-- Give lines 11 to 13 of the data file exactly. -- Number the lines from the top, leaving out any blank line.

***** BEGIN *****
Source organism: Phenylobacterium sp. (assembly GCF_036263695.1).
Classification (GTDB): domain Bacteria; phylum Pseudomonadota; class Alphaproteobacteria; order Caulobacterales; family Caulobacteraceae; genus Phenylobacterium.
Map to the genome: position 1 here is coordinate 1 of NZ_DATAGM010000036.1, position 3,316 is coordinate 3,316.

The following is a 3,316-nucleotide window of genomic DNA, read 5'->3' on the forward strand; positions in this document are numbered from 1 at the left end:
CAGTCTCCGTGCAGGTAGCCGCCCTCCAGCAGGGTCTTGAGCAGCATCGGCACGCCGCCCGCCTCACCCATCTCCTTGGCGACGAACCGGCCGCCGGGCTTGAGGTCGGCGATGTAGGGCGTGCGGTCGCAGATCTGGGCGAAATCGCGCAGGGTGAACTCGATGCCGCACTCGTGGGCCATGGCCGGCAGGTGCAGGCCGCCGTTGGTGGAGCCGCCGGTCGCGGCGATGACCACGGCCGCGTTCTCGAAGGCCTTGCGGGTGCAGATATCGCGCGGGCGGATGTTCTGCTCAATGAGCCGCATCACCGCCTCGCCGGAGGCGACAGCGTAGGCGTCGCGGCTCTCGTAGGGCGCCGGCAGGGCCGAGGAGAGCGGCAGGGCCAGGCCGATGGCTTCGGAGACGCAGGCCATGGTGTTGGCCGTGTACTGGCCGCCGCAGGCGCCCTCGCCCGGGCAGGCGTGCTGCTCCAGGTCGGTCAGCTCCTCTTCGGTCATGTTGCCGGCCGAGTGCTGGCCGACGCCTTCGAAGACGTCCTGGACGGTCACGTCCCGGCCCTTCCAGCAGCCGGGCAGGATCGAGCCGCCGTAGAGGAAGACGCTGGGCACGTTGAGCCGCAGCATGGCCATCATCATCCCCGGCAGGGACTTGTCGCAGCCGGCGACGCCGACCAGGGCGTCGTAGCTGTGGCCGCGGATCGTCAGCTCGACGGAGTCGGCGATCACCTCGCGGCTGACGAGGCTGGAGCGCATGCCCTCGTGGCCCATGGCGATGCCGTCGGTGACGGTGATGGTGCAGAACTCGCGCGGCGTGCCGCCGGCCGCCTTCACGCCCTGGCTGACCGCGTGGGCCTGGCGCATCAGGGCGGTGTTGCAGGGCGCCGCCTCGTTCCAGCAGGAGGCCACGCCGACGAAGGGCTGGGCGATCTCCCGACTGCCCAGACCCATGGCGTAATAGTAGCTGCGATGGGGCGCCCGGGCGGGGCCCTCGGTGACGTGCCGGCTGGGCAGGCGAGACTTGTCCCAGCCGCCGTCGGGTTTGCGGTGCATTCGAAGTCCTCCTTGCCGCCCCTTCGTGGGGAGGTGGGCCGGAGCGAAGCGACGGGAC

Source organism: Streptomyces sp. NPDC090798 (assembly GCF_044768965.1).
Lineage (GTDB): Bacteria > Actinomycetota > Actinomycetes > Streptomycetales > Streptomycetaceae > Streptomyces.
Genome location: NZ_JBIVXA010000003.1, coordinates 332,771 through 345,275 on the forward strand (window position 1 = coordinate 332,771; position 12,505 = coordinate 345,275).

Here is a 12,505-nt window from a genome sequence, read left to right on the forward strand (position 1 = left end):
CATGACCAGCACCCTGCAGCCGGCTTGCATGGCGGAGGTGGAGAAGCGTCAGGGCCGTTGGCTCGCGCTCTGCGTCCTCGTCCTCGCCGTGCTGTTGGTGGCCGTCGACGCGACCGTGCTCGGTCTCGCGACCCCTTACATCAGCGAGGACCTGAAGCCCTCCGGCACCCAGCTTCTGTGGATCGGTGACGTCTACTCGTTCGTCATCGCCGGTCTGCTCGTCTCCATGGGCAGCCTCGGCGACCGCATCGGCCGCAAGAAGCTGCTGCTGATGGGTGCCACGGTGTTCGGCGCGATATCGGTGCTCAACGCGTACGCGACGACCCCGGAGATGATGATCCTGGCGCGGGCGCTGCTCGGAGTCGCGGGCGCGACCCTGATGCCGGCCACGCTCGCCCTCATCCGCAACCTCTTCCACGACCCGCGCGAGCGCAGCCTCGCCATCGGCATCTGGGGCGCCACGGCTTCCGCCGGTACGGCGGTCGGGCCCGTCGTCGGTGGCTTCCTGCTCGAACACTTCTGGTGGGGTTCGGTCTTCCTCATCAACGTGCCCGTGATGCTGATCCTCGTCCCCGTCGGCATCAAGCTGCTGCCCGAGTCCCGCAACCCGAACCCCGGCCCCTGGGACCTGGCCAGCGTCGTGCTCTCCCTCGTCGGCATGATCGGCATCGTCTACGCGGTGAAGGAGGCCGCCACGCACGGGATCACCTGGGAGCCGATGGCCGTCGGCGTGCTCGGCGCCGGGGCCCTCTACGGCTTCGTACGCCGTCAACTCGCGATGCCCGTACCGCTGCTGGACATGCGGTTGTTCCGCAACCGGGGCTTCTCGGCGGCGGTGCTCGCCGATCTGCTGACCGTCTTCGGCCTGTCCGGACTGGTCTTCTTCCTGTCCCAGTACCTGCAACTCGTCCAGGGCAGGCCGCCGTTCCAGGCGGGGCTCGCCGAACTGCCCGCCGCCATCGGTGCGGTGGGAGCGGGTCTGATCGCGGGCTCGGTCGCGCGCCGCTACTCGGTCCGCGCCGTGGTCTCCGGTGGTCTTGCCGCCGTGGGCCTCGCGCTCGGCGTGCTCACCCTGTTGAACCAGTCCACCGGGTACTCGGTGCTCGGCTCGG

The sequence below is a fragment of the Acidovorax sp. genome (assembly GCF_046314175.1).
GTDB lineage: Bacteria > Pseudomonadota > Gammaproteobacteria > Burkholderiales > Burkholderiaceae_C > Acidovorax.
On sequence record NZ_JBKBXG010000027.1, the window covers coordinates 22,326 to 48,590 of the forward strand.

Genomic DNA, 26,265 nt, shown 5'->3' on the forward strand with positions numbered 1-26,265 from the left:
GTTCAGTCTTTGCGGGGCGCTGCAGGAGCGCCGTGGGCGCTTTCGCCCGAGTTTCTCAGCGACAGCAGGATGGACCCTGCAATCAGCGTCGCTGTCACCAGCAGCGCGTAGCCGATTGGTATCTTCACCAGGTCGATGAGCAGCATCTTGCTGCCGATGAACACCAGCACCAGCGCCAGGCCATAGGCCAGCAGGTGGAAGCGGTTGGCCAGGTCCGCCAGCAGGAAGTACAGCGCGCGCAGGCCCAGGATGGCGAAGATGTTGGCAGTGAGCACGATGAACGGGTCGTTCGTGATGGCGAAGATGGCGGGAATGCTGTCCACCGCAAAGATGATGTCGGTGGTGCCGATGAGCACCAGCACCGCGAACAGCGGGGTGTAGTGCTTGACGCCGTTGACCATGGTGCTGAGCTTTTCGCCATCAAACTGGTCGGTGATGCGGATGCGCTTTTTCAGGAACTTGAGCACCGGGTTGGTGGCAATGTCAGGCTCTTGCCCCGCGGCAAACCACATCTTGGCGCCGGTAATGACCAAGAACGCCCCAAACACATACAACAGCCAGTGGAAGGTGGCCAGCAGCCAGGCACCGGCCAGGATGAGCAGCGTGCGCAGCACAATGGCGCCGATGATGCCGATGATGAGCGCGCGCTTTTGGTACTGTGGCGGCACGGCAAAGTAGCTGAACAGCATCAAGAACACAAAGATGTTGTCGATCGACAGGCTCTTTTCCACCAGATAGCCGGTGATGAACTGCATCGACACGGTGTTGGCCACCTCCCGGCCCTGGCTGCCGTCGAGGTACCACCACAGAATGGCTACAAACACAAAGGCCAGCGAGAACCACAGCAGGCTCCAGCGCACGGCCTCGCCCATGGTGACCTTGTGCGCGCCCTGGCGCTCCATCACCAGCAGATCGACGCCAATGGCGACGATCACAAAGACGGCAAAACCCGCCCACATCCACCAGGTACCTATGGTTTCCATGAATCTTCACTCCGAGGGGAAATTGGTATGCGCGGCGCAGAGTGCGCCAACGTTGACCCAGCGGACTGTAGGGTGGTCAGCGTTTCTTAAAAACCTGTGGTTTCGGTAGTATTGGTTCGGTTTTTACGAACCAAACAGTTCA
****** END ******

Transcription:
The sequence below is a fragment of the Acidovorax sp. genome (assembly GCF_046314175.1).
GTDB lineage: Bacteria > Pseudomonadota > Gammaproteobacteria > Burkholderiales > Burkholderiaceae_C > Acidovorax.
On sequence record NZ_JBKBXG010000027.1, the window covers coordinates 22,326 to 48,590 of the forward strand.